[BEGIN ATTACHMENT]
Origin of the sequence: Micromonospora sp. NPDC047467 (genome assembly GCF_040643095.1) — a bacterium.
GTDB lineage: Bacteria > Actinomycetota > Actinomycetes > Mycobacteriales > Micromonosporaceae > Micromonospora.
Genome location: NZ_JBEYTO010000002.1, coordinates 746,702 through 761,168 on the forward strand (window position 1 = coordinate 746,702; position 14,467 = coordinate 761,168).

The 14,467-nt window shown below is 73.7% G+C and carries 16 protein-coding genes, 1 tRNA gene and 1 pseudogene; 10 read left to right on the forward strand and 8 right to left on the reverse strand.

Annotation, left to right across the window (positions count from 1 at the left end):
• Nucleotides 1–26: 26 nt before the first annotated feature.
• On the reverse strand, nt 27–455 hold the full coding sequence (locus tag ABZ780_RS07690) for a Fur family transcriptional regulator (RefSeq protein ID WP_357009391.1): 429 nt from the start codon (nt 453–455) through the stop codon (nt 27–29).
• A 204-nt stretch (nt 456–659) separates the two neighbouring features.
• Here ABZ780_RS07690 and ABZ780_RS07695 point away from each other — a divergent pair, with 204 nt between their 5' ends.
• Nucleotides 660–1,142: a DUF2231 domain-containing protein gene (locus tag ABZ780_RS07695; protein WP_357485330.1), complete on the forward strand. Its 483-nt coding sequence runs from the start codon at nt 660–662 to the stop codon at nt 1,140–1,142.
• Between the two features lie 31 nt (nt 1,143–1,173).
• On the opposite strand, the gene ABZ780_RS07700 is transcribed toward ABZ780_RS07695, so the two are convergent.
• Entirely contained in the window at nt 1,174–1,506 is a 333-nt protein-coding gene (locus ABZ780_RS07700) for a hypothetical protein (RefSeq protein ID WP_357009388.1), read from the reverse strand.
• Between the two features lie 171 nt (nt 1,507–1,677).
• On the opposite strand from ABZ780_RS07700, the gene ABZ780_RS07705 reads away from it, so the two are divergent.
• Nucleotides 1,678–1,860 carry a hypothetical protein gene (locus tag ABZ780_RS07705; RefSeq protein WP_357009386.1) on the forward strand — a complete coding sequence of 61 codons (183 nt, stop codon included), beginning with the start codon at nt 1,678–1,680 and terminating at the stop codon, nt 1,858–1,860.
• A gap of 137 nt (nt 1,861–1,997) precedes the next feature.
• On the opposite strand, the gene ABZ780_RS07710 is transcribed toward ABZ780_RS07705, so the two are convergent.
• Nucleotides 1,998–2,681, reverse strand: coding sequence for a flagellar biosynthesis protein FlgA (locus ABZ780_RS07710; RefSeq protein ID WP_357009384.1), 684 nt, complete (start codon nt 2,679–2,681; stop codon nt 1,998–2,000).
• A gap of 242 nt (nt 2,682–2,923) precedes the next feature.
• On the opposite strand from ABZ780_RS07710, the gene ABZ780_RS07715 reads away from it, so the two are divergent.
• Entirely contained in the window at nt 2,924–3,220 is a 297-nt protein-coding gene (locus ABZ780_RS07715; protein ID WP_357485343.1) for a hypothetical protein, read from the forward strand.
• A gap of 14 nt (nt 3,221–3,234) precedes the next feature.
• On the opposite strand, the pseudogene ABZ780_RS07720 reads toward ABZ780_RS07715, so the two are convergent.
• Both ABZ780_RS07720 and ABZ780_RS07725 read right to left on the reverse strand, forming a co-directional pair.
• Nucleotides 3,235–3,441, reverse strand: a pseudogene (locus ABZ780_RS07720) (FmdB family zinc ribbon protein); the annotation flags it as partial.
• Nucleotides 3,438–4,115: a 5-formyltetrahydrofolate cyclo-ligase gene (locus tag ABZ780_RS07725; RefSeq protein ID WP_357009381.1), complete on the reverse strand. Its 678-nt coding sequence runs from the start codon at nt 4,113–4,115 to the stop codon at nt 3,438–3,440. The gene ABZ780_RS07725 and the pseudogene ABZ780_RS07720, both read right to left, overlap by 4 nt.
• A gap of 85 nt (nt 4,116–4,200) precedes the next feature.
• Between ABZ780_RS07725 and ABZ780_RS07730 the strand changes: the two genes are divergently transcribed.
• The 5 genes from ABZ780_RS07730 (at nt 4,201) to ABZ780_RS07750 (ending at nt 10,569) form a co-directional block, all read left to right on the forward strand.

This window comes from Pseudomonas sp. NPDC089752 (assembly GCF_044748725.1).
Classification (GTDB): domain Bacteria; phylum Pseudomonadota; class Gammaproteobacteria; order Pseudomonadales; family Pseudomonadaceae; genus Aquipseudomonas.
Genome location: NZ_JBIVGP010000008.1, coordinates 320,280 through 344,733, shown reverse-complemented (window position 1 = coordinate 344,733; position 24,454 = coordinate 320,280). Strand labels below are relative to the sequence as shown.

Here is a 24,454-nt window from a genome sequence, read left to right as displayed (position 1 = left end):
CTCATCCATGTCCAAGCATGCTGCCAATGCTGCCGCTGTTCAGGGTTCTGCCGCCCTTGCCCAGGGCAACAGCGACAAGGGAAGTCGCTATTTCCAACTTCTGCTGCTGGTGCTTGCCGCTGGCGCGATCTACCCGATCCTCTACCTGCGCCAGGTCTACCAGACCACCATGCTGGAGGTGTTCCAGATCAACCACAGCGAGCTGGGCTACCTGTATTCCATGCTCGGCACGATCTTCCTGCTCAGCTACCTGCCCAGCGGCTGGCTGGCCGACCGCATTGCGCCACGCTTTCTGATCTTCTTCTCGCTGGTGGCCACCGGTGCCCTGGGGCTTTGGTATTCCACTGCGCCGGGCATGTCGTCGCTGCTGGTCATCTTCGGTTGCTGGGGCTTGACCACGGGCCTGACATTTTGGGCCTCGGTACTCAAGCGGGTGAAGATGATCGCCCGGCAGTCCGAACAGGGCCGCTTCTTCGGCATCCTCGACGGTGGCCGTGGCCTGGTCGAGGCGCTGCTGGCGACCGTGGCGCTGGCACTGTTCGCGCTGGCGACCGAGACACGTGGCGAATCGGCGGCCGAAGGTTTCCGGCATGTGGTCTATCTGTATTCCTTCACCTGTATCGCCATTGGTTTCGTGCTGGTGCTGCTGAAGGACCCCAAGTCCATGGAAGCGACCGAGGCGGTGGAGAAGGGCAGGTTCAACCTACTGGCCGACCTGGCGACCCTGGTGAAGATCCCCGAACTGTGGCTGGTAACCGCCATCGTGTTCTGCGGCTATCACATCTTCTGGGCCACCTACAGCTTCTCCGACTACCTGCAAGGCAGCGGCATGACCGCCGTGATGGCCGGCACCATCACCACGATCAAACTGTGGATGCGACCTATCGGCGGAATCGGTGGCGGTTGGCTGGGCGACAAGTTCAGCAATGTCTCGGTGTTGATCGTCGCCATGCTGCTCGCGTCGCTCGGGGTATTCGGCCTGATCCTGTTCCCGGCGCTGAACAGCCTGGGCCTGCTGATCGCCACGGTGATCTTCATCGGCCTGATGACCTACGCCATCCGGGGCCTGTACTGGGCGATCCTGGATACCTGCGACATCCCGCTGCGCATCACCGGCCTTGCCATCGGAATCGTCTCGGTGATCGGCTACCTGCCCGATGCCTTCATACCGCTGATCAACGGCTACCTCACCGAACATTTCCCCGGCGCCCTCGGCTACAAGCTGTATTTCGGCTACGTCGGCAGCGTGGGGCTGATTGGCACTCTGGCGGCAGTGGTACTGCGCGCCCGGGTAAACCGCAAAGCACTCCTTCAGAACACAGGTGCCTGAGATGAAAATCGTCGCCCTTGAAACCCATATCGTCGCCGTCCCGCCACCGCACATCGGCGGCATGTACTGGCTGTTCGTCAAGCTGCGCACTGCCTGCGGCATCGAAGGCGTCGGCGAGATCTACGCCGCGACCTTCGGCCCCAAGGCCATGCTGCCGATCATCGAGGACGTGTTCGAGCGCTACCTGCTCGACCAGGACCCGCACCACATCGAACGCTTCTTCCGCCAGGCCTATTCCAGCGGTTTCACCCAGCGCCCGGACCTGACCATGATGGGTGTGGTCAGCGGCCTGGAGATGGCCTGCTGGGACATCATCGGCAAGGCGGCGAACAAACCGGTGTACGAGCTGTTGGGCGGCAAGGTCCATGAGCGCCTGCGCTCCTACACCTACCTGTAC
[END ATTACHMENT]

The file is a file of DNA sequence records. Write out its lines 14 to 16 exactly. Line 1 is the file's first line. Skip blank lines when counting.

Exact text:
• Between the two features lie 171 nt (nt 1,507–1,677).
• On the opposite strand from ABZ780_RS07700, the gene ABZ780_RS07705 reads away from it, so the two are divergent.
• Nucleotides 1,678–1,860 carry a hypothetical protein gene (locus tag ABZ780_RS07705; RefSeq protein WP_357009386.1) on the forward strand — a complete coding sequence of 61 codons (183 nt, stop codon included), beginning with the start codon at nt 1,678–1,680 and terminating at the stop codon, nt 1,858–1,860.